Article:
Like I said, the fractional reserve debt-based system benefits the issuers of the debt (bankers) first and foremost. What happened 10 or 15 years later was due to fluctuations in the bond market, and I'm quite sure that the bankers were well-covered for those fluctuations. If not, their accountants should have been fired.

    It's NOT at zero cost. The cost of funds is usually around 2-4% which results in a NIM -- net interest margin -- of anywhere between 250 - 400 bp.

    If their cost of funds were ZERO their NIM would be closer to 600 bp (6%) and their ROEs and ROICs would be 2x as high.....and their stocks would sell at 25-40x earnings instead of 10-12x EPS.

    Sounds like gobbledygook to me. It costs zero to tap on a keyboard and add digits to an account. Any relationship to a stock price illustrates nothing concerning a cost. Stock price is the result of performance, not a component of cost.

    Q: Are You Printing Money? Bernanke: Not Literally

    I knew it would happen.
  • cohodkcohodk Posts: 18,487 ✭✭✭✭✭

    Excuses are tools of the ignorant

    Knowledge is the enemy of fear

  • GoldFinger1969GoldFinger1969 Posts: 1,118 ✭✭✭✭

    @jmski52 said:
    You think the bankers who gave all of our parents and grandparents mortgages at 4-6% in the 1950's and 1960's benefitted from those loans when inflation was running at 8-10% for a decade-plus ?

    Like I said, the fractional reserve debt-based system benefits the issuers of the debt (bankers) first and foremost. What happened 10 or 15 years later was due to fluctuations in the bond market, and I'm quite sure that the bankers were well-covered for those fluctuations. If not, their accountants should have been fired.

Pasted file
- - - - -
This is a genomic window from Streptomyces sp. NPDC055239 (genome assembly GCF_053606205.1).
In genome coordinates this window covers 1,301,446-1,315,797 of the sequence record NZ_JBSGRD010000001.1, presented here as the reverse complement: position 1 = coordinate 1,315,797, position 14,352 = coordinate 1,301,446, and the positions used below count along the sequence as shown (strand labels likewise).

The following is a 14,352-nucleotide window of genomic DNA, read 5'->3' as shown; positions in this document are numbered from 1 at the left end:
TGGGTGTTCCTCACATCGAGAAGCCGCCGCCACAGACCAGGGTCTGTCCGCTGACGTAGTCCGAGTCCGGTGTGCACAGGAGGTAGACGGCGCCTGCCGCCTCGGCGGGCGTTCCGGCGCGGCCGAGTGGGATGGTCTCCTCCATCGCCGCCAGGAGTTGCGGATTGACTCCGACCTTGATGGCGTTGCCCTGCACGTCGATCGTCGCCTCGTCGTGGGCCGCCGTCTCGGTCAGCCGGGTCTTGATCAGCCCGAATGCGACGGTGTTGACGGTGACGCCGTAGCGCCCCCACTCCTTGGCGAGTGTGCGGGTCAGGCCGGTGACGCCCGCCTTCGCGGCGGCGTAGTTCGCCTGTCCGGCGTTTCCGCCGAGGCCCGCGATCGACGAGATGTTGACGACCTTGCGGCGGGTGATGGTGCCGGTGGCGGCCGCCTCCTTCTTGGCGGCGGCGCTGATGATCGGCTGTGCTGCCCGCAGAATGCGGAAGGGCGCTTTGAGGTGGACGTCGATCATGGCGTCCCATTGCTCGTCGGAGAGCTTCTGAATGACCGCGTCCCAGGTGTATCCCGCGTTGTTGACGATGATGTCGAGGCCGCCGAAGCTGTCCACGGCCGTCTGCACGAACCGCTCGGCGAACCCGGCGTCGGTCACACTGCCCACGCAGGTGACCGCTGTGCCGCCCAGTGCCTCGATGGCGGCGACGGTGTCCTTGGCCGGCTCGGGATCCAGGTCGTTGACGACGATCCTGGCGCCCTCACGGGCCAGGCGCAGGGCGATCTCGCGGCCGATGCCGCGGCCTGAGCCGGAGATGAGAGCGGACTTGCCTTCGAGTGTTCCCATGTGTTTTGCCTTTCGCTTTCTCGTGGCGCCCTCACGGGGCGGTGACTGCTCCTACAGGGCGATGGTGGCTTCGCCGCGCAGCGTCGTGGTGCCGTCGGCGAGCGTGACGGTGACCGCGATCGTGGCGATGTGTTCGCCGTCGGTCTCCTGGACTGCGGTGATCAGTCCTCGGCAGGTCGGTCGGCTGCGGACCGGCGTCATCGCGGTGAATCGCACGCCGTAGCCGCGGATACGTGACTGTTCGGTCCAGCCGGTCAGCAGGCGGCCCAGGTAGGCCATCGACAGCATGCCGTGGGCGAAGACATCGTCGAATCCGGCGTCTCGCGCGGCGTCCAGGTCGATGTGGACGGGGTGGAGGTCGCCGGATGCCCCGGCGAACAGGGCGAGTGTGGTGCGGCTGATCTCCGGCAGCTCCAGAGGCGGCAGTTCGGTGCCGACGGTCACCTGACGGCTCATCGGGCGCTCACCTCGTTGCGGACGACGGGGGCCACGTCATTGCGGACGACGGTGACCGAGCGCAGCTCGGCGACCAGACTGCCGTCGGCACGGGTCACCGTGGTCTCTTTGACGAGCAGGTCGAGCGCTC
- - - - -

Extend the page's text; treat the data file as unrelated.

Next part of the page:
Fractional reserve banking doesn't benefit or hurt anybody by itself. What do you think you are referencing when you say "fluctuations in the bond market" ?? You're talking about fluctuations and disturbances to banking, which means they are not positive for bank earnings. You brush it off like nothing by saying/hoping/speculating that "the bankers were well-covered for those fluctuations." No, they were not and are not. You can't insulate against every market force.

    Accountants have NOTHING to do with balance sheet or income statement stability. If the regulators who oversee the banks can't mandate or force banks to do that, what makes you think "accountants" can ?

    It's NOT at zero cost. The cost of funds is usually around 2-4% which results in a NIM -- net interest margin -- of anywhere between 250 - 400 bp.
    If their cost of funds were ZERO their NIM would be closer to 600 bp (6%) and their ROEs and ROICs would be 2x as high.....and their stocks would sell at 25-40x earnings instead of 10-12x EPS.
    Sounds like gobbledygook to me. It costs zero to tap on a keyboard and add digits to an account. Any relationship >to a stock price illustrates nothing concerning a cost. Stock price is the result of performance, not a component of >cost.

    But that's not what is happening. I'm not sure that you understand how monetary policy and banking work. No bank taps on a keyboard and adds digits to any account. This is a fallacy. Banks have to attract deposits and that costs money...they compete with pension plans, 401(k)'s, brokerage accounts, money market funds, foreign currencies, etc. That costs money.